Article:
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Education

Supreme Court Will Revisit UT Affirmative Action Case

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KUT News
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Fisher v UT, which deals with the school's using race as a factor in its admissions process, will be revisited by the U.S. Supreme Court.

Today, the Supreme Court decided that it would take up the case of Fisher v the University of Texas at Austin, a suit dealing with a controversial admissions case at UT Austin. A white woman, Abigail Fisher, sued the school in 2008, claiming the university rejected her based on her race. The University says race is one of a few special circumstances it considers in admissions.

The University argues that it denied Fisher admission because she did not graduate in the top ten percent of her high school class, which is a requirement for 75 percent of the school's undergraduate admissions. The other 25 percent of admissions consists of students on special scholarships — or who meet a set of criteria that makes up a particular formula. That formula factors in the applicant's race. Fisher's case pointed to that formula for the argument that the student, who has since graduated from Louisiana State University, was not admitted because she identifies as white.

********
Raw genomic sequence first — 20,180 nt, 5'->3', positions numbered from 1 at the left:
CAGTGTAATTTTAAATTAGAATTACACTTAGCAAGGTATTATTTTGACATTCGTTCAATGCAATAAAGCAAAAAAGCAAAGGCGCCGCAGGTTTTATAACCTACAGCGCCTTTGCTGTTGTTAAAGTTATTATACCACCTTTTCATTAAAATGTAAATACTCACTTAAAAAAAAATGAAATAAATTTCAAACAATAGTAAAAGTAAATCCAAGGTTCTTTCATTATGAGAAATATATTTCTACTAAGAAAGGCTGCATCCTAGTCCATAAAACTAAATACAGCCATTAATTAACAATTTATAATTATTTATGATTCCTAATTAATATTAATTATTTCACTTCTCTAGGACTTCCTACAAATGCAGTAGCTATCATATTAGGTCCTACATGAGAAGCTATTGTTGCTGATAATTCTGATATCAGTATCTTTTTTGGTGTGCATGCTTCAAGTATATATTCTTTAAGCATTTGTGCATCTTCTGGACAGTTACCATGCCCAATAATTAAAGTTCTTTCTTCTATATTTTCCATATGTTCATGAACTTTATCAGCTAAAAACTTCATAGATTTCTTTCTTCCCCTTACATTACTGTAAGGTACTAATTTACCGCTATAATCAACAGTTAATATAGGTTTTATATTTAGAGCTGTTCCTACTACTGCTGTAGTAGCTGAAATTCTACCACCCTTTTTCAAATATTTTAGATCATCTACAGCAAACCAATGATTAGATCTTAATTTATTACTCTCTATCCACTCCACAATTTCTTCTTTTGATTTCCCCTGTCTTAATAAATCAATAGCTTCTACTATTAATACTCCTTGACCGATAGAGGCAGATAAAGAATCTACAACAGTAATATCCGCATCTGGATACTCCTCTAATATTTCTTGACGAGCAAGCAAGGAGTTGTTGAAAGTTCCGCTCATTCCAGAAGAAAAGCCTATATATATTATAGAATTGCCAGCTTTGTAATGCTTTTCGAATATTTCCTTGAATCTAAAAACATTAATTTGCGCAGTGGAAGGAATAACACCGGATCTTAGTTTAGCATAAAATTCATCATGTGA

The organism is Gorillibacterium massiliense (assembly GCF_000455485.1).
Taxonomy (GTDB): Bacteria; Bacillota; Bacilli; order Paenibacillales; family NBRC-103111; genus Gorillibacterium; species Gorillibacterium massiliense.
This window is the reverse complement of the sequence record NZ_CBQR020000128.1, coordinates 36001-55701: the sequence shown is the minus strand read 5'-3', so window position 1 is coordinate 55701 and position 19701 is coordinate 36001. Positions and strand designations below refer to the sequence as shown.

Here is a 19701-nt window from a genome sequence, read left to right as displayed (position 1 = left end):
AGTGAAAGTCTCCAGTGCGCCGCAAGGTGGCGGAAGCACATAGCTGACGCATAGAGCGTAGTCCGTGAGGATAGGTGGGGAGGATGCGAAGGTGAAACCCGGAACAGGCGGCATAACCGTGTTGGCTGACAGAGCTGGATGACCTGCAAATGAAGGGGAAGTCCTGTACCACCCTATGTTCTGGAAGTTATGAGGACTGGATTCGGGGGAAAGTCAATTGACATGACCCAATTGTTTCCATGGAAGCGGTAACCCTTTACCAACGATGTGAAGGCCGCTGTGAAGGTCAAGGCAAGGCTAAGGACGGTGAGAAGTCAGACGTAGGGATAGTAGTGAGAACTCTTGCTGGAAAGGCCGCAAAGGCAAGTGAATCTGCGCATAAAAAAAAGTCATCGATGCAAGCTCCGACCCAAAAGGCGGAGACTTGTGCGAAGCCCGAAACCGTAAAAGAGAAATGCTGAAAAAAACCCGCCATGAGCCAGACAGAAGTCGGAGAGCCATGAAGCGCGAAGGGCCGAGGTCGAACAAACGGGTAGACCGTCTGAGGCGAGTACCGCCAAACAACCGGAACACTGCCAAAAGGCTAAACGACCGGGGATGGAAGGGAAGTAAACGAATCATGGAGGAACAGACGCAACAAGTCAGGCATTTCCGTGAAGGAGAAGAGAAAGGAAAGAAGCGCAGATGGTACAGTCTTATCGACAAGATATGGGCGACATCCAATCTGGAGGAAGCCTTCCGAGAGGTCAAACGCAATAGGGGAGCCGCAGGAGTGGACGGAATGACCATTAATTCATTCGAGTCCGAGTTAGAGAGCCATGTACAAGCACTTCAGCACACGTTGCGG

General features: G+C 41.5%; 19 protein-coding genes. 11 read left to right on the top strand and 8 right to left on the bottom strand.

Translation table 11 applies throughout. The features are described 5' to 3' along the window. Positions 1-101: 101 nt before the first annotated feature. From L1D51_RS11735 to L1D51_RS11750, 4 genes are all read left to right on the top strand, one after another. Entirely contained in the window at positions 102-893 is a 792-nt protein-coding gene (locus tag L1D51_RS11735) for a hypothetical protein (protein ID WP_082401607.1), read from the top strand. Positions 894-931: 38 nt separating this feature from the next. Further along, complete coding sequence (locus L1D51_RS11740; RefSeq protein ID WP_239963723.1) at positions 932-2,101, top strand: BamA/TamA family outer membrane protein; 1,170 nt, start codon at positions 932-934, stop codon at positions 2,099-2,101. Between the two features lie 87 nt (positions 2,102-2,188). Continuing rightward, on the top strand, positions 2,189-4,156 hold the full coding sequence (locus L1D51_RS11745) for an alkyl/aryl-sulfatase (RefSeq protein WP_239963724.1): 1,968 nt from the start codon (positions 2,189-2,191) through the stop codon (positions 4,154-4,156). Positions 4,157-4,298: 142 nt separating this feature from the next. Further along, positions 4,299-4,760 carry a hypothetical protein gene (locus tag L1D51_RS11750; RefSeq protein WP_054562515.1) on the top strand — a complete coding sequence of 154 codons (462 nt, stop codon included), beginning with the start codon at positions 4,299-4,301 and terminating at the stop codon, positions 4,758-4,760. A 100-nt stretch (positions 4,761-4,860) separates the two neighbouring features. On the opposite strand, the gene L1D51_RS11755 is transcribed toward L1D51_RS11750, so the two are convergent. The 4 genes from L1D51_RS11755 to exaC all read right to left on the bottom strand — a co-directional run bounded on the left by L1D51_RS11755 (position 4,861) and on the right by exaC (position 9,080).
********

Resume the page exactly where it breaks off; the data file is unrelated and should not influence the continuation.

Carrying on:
UT Austin President Greg Fenves released a statement this morning about the Supreme Court's decision, in which he says:

Under the Supreme Court's existing precedent, the university's commitment to using race as one factor in an individualized, holistic admissions policy allows us to assemble a student body that brings with it the educational benefits of diversity for all students. Our admissions policy is narrowly-tailored, constitutional and has been upheld by the courts multiple times. We look forward to making our arguments before the Supreme Court later this year.

The case made it to the Supreme Court in 2013, but the court punted the case back to the Fifth Circuit Court of Appeals, who decided not to re-hear the case. Fisher then asked the U.S. Supreme Court to hear it a second time.

Justice Elena Kagan has recused herself from the case, because she worked on it during her tenure as solicitor general under the first Obama administration.

*This story will be updated with any new information.